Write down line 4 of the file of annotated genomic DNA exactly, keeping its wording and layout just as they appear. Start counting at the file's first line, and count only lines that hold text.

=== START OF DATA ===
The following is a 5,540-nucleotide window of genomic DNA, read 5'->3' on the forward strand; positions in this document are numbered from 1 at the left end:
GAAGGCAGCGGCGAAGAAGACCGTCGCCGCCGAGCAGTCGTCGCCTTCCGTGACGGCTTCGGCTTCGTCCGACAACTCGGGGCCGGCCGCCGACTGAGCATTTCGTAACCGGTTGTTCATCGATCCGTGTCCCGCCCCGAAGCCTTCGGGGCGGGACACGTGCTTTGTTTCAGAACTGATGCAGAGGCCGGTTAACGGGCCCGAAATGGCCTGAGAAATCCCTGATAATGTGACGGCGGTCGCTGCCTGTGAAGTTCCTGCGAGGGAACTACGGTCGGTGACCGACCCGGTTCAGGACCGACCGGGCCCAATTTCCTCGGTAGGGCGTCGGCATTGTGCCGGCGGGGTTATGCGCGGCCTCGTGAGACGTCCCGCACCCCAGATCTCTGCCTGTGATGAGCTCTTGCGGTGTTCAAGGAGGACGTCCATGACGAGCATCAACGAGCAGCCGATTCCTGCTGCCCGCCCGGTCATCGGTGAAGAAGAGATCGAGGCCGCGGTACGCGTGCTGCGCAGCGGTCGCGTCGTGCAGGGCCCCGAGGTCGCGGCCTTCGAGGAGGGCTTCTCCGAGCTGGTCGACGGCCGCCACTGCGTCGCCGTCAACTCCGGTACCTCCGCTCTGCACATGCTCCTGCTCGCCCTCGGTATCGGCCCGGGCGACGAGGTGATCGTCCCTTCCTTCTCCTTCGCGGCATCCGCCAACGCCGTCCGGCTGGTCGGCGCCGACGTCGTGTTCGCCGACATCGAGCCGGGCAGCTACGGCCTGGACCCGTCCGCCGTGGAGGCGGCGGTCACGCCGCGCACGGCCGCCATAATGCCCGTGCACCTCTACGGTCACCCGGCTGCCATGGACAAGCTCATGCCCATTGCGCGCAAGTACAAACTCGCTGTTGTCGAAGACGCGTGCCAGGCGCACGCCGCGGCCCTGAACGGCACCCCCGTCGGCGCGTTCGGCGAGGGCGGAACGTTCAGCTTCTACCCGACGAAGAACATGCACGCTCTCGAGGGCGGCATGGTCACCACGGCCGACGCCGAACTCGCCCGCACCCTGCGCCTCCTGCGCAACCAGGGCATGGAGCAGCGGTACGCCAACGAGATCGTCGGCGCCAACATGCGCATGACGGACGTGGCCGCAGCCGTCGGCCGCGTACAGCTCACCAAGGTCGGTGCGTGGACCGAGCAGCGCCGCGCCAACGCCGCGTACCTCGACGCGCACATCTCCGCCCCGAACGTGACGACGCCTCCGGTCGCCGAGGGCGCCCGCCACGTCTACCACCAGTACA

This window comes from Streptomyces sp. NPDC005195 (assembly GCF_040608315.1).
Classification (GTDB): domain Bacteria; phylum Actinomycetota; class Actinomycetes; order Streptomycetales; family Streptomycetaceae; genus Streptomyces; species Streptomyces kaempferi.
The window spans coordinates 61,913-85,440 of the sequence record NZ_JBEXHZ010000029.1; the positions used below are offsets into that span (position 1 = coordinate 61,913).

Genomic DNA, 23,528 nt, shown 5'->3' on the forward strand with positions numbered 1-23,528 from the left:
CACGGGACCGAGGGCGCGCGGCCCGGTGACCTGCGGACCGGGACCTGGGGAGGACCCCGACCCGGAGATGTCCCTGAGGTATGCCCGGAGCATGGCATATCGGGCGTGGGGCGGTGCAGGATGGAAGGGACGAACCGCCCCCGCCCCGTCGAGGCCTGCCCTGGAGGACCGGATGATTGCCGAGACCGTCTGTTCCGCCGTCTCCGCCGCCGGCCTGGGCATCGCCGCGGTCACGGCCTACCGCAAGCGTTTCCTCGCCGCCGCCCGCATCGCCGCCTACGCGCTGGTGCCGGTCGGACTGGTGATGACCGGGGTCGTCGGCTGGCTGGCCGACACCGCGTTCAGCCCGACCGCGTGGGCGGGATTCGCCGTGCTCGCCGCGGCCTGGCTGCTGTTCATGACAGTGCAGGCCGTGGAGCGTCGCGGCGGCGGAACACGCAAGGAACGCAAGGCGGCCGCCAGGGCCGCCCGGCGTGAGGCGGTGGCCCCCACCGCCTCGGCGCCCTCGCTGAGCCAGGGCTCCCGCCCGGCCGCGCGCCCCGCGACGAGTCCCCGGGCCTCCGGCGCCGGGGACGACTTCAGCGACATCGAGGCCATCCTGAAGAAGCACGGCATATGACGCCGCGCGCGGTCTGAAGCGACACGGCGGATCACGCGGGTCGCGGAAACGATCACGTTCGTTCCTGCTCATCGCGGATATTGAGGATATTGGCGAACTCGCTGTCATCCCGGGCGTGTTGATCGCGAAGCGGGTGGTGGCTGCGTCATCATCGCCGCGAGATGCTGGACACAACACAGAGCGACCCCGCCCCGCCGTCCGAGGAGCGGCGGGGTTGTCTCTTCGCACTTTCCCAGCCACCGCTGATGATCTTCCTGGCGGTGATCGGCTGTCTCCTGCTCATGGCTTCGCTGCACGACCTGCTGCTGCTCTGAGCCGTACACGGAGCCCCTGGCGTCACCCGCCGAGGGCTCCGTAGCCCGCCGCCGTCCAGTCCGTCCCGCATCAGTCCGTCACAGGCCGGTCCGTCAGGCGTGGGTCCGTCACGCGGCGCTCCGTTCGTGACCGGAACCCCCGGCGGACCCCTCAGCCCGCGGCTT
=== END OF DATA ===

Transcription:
Classification (GTDB): domain Bacteria; phylum Actinomycetota; class Actinomycetes; order Streptomycetales; family Streptomycetaceae; genus Streptomyces; species Streptomyces kaempferi.